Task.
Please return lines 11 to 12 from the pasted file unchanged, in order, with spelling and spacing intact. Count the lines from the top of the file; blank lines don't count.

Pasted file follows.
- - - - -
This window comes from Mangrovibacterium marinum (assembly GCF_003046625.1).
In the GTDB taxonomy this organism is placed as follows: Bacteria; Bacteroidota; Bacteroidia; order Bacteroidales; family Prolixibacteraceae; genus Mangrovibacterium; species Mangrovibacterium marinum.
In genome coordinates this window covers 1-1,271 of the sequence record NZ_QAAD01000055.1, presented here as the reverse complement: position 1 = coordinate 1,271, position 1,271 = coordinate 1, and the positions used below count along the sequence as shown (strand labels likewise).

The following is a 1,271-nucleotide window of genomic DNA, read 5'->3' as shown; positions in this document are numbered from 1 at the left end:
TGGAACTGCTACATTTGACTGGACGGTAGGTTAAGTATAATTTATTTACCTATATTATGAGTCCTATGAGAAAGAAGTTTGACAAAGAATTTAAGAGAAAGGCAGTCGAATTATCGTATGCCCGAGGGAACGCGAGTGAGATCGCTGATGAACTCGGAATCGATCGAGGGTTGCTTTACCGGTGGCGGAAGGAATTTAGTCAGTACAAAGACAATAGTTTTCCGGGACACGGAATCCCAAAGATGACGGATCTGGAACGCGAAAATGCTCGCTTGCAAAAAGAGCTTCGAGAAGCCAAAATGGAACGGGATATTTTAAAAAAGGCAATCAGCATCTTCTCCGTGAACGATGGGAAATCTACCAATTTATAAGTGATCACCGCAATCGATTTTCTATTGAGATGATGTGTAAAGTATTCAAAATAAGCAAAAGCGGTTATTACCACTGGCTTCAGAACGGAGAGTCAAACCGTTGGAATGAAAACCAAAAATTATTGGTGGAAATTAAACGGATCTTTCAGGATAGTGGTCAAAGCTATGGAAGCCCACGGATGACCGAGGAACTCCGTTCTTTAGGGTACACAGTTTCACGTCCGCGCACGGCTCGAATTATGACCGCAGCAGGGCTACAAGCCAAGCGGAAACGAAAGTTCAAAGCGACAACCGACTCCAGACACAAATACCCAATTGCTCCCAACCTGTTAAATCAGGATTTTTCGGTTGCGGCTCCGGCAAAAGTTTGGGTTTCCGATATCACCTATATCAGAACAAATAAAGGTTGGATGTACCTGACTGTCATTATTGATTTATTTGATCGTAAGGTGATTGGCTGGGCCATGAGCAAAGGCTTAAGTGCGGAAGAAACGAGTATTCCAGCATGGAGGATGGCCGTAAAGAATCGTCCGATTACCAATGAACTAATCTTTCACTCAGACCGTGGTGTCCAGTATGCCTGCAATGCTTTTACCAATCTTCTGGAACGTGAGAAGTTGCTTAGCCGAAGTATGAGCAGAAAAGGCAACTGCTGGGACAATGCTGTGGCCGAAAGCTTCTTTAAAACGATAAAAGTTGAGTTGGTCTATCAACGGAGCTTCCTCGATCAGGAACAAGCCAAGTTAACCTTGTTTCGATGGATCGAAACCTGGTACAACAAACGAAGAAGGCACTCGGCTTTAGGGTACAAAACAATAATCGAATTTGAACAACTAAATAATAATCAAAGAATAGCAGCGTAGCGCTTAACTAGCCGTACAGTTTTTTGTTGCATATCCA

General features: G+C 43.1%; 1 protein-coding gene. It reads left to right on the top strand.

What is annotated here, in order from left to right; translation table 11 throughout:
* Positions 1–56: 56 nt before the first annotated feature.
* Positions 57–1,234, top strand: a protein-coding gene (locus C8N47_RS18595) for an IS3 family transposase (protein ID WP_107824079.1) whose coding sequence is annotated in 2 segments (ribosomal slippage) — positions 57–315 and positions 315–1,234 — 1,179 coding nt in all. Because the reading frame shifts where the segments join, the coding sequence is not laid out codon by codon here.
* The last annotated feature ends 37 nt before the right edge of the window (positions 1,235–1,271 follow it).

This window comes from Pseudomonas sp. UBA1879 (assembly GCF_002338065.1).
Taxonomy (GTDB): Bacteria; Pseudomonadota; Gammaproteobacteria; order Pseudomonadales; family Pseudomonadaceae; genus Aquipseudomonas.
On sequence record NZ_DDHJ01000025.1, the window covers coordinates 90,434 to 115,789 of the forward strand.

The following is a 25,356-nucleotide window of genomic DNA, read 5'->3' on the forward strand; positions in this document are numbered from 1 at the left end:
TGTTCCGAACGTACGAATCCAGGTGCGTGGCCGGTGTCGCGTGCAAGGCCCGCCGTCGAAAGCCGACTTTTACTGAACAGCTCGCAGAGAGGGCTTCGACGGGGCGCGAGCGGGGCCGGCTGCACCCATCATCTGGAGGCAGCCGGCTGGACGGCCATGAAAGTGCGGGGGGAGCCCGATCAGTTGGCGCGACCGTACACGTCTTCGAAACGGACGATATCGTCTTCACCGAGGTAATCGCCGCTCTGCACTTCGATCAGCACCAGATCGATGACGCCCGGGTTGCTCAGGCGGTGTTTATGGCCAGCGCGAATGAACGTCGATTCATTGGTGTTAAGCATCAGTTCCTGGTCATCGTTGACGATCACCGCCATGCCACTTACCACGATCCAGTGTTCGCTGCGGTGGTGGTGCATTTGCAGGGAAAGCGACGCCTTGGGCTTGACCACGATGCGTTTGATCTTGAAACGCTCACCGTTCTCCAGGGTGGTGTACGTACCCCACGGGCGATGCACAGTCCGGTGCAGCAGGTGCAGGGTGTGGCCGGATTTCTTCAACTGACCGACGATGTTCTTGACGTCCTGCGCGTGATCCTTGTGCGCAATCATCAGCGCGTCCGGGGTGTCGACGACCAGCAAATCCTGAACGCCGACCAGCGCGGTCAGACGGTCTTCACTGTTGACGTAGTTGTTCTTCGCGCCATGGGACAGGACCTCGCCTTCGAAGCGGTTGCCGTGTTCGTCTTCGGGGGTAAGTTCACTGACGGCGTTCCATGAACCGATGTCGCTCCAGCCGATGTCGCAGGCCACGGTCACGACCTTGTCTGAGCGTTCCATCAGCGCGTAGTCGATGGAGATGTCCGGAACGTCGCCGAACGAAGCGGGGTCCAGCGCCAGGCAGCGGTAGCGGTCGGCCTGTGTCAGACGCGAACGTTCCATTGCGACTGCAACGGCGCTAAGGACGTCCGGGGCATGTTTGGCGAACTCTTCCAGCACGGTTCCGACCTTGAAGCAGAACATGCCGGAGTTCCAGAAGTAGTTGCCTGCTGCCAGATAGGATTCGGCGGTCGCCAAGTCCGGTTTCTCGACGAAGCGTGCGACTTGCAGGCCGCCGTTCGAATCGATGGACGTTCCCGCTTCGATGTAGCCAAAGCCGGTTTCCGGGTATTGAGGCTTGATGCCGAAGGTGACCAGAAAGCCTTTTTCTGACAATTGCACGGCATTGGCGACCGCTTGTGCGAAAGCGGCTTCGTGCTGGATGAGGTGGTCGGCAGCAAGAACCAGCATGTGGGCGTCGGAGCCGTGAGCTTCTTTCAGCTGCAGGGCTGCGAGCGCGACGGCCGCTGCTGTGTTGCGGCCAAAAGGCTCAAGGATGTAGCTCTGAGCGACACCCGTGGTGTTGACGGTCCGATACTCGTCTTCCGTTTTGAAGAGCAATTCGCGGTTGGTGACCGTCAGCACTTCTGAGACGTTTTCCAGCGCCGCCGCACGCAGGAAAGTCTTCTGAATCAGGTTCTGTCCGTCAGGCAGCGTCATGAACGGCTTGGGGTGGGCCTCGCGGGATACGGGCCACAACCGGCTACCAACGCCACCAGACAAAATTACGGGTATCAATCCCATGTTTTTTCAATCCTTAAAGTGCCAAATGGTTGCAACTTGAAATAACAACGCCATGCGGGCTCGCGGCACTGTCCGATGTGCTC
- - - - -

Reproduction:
This window comes from Pseudomonas sp. UBA1879 (assembly GCF_002338065.1).
Taxonomy (GTDB): Bacteria; Pseudomonadota; Gammaproteobacteria; order Pseudomonadales; family Pseudomonadaceae; genus Aquipseudomonas.